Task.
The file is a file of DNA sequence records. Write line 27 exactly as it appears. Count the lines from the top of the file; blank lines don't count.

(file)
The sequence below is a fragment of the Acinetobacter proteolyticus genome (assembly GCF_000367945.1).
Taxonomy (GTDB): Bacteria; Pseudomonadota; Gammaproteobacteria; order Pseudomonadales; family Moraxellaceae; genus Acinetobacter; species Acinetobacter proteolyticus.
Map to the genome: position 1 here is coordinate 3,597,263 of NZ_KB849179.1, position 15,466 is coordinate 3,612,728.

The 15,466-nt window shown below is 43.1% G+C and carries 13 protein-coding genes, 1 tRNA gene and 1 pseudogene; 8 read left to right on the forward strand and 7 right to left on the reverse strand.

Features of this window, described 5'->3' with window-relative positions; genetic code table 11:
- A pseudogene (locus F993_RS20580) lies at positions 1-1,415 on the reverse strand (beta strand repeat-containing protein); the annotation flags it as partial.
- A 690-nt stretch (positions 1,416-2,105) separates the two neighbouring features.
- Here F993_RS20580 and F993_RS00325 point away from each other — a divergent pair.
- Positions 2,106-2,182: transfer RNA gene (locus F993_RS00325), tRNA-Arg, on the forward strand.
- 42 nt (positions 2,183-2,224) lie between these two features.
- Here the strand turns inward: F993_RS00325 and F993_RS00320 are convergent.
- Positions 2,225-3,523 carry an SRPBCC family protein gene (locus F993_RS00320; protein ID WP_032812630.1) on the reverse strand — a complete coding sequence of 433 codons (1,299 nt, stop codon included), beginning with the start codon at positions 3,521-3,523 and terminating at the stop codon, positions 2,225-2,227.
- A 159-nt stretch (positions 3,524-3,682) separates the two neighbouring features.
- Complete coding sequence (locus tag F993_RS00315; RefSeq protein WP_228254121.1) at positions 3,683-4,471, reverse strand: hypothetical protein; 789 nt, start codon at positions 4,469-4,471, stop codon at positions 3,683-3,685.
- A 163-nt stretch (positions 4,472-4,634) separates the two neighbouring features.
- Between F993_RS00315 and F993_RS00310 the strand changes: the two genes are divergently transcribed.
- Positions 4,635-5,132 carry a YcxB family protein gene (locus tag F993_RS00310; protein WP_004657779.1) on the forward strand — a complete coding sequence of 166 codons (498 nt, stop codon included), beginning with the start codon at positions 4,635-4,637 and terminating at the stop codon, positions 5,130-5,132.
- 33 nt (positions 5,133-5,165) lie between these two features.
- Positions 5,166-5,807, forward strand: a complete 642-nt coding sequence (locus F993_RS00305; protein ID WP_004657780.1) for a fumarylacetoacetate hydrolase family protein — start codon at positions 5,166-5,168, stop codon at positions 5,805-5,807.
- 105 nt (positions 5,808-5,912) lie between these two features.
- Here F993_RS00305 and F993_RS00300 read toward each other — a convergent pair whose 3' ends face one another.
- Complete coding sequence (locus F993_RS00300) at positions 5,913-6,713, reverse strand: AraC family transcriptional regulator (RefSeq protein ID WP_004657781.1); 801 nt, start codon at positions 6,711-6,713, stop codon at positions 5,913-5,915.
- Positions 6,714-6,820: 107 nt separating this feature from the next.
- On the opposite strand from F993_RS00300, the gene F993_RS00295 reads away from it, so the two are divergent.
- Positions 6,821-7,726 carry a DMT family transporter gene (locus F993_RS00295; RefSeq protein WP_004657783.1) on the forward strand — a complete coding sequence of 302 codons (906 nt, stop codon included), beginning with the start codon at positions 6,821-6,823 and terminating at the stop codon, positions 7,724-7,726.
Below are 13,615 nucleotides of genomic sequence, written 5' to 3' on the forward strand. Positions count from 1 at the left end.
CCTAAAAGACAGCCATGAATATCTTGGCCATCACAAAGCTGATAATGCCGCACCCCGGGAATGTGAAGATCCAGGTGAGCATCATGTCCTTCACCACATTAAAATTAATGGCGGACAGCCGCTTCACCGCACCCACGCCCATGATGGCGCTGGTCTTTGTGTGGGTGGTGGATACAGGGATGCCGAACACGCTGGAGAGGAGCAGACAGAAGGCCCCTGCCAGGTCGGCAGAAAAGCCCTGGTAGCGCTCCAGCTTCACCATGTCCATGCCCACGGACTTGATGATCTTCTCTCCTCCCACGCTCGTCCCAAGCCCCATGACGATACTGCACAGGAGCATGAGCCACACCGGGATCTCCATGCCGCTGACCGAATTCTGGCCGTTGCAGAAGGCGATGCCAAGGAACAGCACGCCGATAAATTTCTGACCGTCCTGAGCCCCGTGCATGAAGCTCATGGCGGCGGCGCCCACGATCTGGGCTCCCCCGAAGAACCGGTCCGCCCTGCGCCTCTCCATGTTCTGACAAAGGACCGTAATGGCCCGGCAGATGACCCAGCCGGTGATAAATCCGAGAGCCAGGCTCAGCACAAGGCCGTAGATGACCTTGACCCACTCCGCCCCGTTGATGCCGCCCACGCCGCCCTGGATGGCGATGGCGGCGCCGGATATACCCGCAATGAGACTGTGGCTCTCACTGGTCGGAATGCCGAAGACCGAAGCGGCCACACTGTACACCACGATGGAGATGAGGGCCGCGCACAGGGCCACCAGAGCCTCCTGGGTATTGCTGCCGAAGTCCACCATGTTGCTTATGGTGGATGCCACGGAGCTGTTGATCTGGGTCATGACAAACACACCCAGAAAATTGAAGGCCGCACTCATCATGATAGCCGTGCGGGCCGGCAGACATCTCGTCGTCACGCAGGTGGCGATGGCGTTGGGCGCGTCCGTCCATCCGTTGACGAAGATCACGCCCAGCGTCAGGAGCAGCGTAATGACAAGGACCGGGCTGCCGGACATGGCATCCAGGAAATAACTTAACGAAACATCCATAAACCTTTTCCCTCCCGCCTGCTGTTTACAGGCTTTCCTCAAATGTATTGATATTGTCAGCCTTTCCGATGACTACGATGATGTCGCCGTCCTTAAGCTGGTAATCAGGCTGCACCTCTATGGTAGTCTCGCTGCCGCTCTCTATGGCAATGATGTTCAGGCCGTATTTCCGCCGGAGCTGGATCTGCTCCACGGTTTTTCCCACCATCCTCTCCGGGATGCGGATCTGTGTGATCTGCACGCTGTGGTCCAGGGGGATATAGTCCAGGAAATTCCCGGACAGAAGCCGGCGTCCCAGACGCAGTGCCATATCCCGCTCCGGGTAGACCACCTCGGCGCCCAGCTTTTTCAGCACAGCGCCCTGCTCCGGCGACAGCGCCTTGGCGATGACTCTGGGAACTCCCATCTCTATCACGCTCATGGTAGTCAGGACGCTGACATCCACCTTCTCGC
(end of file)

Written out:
CCTAAAAGACAGCCATGAATATCTTGGCCATCACAAAGCTGATAATGCCGCACCCCGGGAATGTGAAGATCCAGGTGAGCATCATGTCCTTCACCACATTAAAATTAATGGCGGACAGCCGCTTCACCGCACCCACGCCCATGATGGCGCTGGTCTTTGTGTGGGTGGTGGATACAGGGATGCCGAACACGCTGGAGAGGAGCAGACAGAAGGCCCCTGCCAGGTCGGCAGAAAAGCCCTGGTAGCGCTCCAGCTTCACCATGTCCATGCCCACGGACTTGATGATCTTCTCTCCTCCCACGCTCGTCCCAAGCCCCATGACGATACTGCACAGGAGCATGAGCCACACCGGGATCTCCATGCCGCTGACCGAATTCTGGCCGTTGCAGAAGGCGATGCCAAGGAACAGCACGCCGATAAATTTCTGACCGTCCTGAGCCCCGTGCATGAAGCTCATGGCGGCGGCGCCCACGATCTGGGCTCCCCCGAAGAACCGGTCCGCCCTGCGCCTCTCCATGTTCTGACAAAGGACCGTAATGGCCCGGCAGATGACCCAGCCGGTGATAAATCCGAGAGCCAGGCTCAGCACAAGGCCGTAGATGACCTTGACCCACTCCGCCCCGTTGATGCCGCCCACGCCGCCCTGGATGGCGATGGCGGCGCCGGATATACCCGCAATGAGACTGTGGCTCTCACTGGTCGGAATGCCGAAGACCGAAGCGGCCACACTGTACACCACGATGGAGATGAGGGCCGCGCACAGGGCCACCAGAGCCTCCTGGGTATTGCTGCCGAAGTCCACCATGTTGCTTATGGTGGATGCCACGGAGCTGTTGATCTGGGTCATGACAAACACACCCAGAAAATTGAAGGCCGCACTCATCATGATAGCCGTGCGGGCCGGCAGACATCTCGTCGTCACGCAGGTGGCGATGGCGTTGGGCGCGTCCGTCCATCCGTTGACGAAGATCACGCCCAGCGTCAGGAGCAGCGTAATGACAAGGACCGGGCTGCCGGACATGGCATCCAGGAAATAACTTAACGAAACATCCATAAACCTTTTCCCTCCCGCCTGCTGTTTACAGGCTTTCCTCAAATGTATTGATATTGTCAGCCTTTCCGATGACTACGATGATGTCGCCGTCCTTAAGCTGGTAATCAGGCTGCACCTCTATGGTAGTCTCGCTGCCGCTCTCTATGGCAATGATGTTCAGGCCGTATTTCCGCCGGAGCTGGATCTGCTCCACGGTTTTTCCCACCATCCTCTCCGGGATGCGGATCTGTGTGATCTGCACGCTGTGGTCCAGGGGGATATAGTCCAGGAAATTCCCGGACAGAAGCCGGCGTCCCAGACGCAGTGCCATATCCCGCTCCGGGTAGACCACCTCGGCGCCCAGCTTTTTCAGCACAGCGCCCTGCTCCGGCGACAGCGCCTTGGCGATGACTCTGGGAACTCCCATCTCTATCACGCTCATGGTAGTCAGGACGCTGACATCCACCTTCTCGC